Most G.M.’s would have panicked, but that isn’t Presti’s way: he moved patiently, methodically. He overhauled not only the roster of the team but also the culture of the organization. This involved rethinking everything, no matter how small, from meeting times to media policy to the decorations on the practice-facility walls. Everyone soon became familiar with the Presti buzzwords: process, system, patience, sustainability. He made a habit of promoting people within the organization so that, from top to bottom, the Thunder became very young and tightly knit. He stressed community outreach to an unusual degree. He devoted extra resources to the development of the young Thunder players and, on the marketing side, refused to call attention to any single player apart from his teammates, even Durant, who was quickly becoming an international superstar. Meanwhile, Presti used high draft picks to surround Durant with other promising young players — Russell Westbrook, Serge Ibaka, James Harden — all of whom overachieved, relative to the rest of their draft classes, to an almost amazing degree.
      The Presti rebuild, a meticulously rational plan, now looks a lot like a fairy tale. The Thunder has improved, year by year, exactly on schedule: they made the playoffs in their second season, the Western Conference finals in their third and the Finals last year. If the Thunder doesn’t win the title this year, it will seem almost unfair — a violation of the basic laws of narrative. Among basketball fans, Presti has become a mythic braniac legend, the managerial equivalent of Kevin Durant: young, focused, dominant and improbably humble.
      I met Presti two weeks before the start of training camp at the Oklahoma City National Memorial, a site that commemorates, powerfully, the city’s defining tragedy: the 1995 bombing of the Alfred P. Murrah Federal Building. Presti shook my hand in the lobby, quickly and firmly, and then proceeded to say nothing for many minutes. The museum’s director was giving us a tour, and Presti seemed relieved to cede the floor completely to her. He wore a polo shirt, casual pants, fashionable glasses and hip sneakers. He was very slim — no excess — and was fidgeting a lot, bouncing rhythmically at the knees.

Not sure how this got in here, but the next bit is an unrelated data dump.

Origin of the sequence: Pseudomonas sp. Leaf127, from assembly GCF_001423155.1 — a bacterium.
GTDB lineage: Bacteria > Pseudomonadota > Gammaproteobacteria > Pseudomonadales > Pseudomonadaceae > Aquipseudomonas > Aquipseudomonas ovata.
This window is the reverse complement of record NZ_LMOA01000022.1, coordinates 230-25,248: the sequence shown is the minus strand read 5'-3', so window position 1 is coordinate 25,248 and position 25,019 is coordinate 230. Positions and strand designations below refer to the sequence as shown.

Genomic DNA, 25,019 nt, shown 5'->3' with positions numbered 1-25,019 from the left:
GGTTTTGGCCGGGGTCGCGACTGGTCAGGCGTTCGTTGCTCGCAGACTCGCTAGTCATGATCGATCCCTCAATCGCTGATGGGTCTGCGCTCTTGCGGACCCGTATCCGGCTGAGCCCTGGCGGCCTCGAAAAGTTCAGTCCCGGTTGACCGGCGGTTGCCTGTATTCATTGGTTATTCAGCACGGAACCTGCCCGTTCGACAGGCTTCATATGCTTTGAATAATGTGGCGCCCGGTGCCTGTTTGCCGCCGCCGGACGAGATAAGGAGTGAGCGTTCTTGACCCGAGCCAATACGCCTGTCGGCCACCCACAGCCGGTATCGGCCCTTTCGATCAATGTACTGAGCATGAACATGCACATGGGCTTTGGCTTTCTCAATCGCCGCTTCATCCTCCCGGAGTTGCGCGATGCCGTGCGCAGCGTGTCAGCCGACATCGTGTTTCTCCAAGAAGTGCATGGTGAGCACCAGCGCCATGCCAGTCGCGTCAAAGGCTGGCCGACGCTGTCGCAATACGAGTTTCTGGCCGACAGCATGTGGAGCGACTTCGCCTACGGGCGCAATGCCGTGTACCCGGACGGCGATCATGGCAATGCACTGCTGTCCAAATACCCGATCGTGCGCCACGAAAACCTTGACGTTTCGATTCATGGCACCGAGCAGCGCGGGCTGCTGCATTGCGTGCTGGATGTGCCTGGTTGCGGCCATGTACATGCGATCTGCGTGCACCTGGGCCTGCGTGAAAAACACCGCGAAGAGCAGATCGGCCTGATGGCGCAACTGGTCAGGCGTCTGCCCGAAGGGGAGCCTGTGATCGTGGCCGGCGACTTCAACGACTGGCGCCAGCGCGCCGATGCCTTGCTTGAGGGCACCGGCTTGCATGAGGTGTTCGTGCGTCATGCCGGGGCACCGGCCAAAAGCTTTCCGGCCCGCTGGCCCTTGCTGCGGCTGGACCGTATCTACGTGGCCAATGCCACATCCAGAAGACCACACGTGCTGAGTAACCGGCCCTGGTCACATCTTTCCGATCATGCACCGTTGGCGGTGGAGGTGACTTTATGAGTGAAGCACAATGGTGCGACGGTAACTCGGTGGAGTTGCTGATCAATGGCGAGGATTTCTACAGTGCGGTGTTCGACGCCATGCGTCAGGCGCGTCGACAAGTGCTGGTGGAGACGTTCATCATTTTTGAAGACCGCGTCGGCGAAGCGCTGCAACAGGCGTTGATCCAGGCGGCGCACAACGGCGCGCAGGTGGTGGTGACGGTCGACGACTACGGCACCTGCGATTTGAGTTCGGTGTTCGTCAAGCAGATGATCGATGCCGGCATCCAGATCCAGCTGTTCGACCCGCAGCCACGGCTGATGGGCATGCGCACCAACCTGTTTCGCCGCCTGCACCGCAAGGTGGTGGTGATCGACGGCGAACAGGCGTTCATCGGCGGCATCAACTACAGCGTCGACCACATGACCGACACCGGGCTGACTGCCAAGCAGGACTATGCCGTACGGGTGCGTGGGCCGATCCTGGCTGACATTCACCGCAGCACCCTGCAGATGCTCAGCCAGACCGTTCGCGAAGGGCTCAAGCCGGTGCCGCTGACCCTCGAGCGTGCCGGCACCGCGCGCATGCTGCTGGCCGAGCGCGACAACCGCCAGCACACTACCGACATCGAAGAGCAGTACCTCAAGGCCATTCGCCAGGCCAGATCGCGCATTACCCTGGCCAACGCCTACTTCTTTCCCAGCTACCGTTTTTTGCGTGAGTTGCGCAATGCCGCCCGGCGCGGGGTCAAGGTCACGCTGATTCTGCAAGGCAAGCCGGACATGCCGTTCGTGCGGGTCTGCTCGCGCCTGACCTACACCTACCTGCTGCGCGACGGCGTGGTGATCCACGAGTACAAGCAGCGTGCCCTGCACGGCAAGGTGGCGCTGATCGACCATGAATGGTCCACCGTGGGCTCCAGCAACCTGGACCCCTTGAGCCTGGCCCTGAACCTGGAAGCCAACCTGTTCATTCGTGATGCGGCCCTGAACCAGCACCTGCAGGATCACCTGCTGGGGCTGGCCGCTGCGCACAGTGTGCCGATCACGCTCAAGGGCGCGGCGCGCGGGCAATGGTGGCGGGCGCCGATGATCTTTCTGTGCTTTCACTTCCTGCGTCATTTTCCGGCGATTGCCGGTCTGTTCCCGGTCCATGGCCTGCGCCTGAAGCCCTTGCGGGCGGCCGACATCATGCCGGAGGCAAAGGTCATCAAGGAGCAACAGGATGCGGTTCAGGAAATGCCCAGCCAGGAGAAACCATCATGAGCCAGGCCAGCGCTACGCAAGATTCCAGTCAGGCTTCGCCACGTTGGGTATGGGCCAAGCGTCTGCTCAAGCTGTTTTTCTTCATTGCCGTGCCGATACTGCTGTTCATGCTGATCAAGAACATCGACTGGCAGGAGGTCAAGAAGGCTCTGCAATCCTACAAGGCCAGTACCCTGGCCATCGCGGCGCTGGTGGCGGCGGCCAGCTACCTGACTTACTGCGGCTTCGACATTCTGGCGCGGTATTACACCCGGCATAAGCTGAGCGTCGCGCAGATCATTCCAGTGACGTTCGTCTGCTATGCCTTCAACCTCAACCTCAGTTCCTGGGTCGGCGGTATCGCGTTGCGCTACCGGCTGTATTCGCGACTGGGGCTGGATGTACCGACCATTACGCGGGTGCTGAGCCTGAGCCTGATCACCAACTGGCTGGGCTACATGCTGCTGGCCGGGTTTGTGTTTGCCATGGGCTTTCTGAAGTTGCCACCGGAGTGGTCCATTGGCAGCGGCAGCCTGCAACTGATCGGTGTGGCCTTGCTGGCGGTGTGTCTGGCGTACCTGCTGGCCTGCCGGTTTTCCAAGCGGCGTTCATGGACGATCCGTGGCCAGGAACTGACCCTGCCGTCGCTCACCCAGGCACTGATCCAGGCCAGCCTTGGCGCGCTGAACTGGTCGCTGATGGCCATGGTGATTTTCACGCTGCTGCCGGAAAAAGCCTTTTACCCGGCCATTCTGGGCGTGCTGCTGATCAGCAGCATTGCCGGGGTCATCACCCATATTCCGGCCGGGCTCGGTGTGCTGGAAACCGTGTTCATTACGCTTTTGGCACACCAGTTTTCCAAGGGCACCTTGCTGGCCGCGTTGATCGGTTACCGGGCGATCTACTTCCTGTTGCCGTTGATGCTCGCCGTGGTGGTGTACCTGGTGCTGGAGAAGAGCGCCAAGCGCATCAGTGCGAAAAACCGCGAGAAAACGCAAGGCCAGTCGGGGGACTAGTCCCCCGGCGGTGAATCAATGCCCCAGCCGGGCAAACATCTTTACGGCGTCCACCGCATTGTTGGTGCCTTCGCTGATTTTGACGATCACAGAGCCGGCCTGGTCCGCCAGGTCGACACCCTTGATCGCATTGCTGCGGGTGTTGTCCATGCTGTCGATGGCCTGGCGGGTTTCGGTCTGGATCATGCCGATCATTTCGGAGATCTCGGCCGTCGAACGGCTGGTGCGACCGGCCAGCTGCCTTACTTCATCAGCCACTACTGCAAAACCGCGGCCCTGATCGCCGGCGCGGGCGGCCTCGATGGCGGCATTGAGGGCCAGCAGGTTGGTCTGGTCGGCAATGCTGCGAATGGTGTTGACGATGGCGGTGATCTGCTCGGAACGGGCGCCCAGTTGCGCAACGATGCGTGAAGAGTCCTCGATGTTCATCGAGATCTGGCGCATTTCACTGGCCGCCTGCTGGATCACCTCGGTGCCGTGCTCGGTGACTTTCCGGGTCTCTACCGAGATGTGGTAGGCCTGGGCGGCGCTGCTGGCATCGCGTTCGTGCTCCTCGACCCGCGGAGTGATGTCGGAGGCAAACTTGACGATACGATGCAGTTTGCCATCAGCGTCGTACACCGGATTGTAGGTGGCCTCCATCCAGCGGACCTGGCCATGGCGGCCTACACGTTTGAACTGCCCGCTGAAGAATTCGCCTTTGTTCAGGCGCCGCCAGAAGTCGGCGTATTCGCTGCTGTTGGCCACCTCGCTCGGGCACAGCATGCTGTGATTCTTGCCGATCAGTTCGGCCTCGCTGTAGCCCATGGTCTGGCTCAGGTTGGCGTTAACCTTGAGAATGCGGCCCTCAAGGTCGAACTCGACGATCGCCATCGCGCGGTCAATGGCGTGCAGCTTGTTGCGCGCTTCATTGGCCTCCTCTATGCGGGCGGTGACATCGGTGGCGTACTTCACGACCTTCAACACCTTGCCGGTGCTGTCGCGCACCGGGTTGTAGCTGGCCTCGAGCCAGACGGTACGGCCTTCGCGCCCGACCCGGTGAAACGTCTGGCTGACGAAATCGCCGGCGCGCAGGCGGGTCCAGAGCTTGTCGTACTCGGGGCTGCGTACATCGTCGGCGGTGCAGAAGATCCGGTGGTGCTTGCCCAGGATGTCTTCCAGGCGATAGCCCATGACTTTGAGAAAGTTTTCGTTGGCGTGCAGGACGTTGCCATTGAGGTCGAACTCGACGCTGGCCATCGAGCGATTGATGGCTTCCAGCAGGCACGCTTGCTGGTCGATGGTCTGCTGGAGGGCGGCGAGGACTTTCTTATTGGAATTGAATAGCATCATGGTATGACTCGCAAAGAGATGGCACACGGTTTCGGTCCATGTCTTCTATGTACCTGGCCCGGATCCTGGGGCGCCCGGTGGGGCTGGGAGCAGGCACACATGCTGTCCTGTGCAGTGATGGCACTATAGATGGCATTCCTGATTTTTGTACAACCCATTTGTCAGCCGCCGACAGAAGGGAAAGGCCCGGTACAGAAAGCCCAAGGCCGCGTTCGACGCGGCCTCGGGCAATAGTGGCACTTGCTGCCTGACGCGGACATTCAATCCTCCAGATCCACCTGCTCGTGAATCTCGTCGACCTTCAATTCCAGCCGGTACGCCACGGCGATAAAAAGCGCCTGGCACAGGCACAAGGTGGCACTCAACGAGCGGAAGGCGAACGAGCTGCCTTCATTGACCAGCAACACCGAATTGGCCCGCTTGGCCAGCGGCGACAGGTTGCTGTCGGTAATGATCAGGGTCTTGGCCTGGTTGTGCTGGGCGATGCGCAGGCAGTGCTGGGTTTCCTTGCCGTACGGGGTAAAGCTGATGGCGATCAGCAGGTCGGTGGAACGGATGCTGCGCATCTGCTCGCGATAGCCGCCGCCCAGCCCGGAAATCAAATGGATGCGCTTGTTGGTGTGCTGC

We were at the memorial because, as Presti told me later, “This place is part of our existence.” Presti sits on the memorial’s board, and he makes sure that every player who joins the Thunder visits the site before he ever plays a game. The idea is to teach them the character of the citizenry they’ve just joined, to help them recognize, as Tom Brokaw put it on the night of the bombing, Oklahomans’ “essential sense of goodness, community and compassion.”
      After our tour, Presti and I talked for a while outside. He struck me as one of the most cautious people I’ve ever met, constantly stopping and rephrasing, weighing and reweighing his words, openly worried that I was going to misinterpret the team’s relationship to the memorial as a P.R. grab, or that I was going to focus my article on him at the expense of others. He ascribed most of the Thunder’s success to either luck or his colleagues. The most revealing thing Presti said to me that day had to do with the grounds of the memorial, which were impressively tidy. Despite a suffocatingly hot run of late-summer days, the grass was thick and lush and perfectly mowed, with perfect circles around the perfect trees. Presti pointed out how much work it takes to keep everything looking like that, how much deliberate organization, but also how important it is.
      At the Thunder’s training center, after a practice in early October, Kevin Durant and I sat on folding chairs at the edge of the gym. He was wearing a black tank top, black shorts and ridiculously colorful shoes. (Loud footwear is one of his few obvious vices.) Practice that day, according to everyone involved, had been “chippy” — Durant’s team had lost a couple of early scrimmages to a team full of rookies and backups, and this had sent everyone, especially Durant and Westbrook, into competitive overdrive.
      Sitting with Durant a few minutes later, though, I could detect none of that aggressive energy. He was placid, polite, obliging. He said pretty much everything you would expect him to say, in exactly the way you would expect him to say it. He took every opportunity to gush about his teammates, singling out Westbrook and Harden — the team’s two other big scorers — as “killers” and insisting that, despite the media’s constant attempts to create controversy among them, there was no tension on the team about sharing the ball. It would be ridiculous, he said, to “put those guys on a leash just so I can get two or three more shots up a game.” He praised his teammates’ unselfishness and said he had learned to play the same way. He said that, although he’d known almost nothing about Oklahoma City before the team moved there, now he couldn’t imagine playing anywhere else.